There are three things any reasonable person should want to know when making a major purchase. What exactly am I buying? How much does it cost? And if I’m financing, what is the cost over the life of the loan? Now as a government institution the Mercer Island School Board owes the citizens, at the very least, these things. A Truth in Lending document, if you will.
So far they’ve provided us only one of these things, the . They’ve given us an idea of what they intend to buy, but the bond (actually authorization to buy a series of bonds over several years) gives authority to the school board to do something completely different. As far as financing costs, they’ve made very little readily available to the general public about the assumptions they’ve used to predict tax payer costs.
Would you make a major purchase like a home or a car with this kind of information? Of course you wouldn’t, but the citizens of Mercer Island are being asked to do just that!
What the school board should publish is an anticipated schedule of payments a homeowner will have to pay if they stay in their home both with the bond and without for the duration of the bonds and the underlying assumptions used. They didn’t. That leaves busy regular citizens the task of trying to uncover these details in sleuth-like fashion, something we shouldn’t have to do.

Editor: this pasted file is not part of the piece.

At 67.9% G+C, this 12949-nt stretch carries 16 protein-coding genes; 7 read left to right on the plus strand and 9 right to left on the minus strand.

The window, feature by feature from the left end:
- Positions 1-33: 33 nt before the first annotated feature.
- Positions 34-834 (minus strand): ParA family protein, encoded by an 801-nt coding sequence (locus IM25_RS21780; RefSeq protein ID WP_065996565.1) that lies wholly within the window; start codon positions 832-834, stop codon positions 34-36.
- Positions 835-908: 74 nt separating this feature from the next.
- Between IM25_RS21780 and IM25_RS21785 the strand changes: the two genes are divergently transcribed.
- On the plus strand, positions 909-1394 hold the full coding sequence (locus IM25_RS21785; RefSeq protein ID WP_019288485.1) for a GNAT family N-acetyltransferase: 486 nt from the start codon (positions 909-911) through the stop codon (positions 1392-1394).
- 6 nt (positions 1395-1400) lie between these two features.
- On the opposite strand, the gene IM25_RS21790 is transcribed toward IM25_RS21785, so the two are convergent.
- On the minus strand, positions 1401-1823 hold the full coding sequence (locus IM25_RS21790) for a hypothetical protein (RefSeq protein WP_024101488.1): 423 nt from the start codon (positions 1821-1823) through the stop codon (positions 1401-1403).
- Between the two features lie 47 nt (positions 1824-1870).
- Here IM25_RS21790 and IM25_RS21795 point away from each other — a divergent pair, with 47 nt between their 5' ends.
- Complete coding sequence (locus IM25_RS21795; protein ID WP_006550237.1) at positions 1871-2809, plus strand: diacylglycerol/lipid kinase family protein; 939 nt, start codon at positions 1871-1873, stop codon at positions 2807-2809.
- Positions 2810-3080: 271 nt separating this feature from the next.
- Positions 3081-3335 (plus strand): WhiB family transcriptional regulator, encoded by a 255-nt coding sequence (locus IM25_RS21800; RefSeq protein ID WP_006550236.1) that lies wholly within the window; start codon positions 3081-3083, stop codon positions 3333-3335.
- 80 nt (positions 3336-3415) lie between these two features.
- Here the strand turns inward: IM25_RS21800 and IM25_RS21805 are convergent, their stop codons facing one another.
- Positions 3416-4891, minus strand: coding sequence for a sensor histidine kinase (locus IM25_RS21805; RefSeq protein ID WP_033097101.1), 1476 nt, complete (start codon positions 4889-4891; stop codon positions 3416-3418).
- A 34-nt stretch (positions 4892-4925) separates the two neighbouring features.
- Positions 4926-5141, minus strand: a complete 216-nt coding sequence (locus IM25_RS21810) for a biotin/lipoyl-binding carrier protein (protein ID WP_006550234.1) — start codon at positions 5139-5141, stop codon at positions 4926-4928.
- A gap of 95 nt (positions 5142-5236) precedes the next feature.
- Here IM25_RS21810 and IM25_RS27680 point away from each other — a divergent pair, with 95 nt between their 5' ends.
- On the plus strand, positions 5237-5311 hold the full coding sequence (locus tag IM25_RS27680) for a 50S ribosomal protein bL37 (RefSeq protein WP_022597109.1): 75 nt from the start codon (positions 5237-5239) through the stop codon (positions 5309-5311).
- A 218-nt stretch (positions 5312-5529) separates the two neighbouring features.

Some of the pertinent information you’ll find when digging is (you’ll have to track down a copy of the ):
- The tax payments for this bond jump dramatically after the third year — nearly double if you're living in the same house and escalate thereafter.
- The financing assumes property valuations will increase 2.5%/yr meaning a homeowner will face a minimum 2.5% average annual increase in local school taxes.
- The school board can choose to do something totally different with these funds.
- 2010 US Census data indicate MI populations of younger children
- The district population peaked in 2000-2001 with nearly 150 more students than today
So what does this mean in terms of just the local portion of your school taxes ? A family continuing to live in the same the first year increasing steadily to over $6,600 by the time the bonds are paid off. Of these amounts, the proposed measure accounts somewhere between $1300 and $1800 each year (excepting the first three years where the amount is set at about $700 - the teaser-tax) (excepting the first three years where the amount is set at about $700 - the teaser-tax) (Ed. Note: Please see the attached document to the right of the letter for the supporting document, created by Northwest Securities).
It is the duty of the school board to freely publish such information so we can make informed decisions. We deserve better than the campaign style piece mailed at taxpayer expense. Send all of us the schedule of payments we can expect if we continue to live in our homes.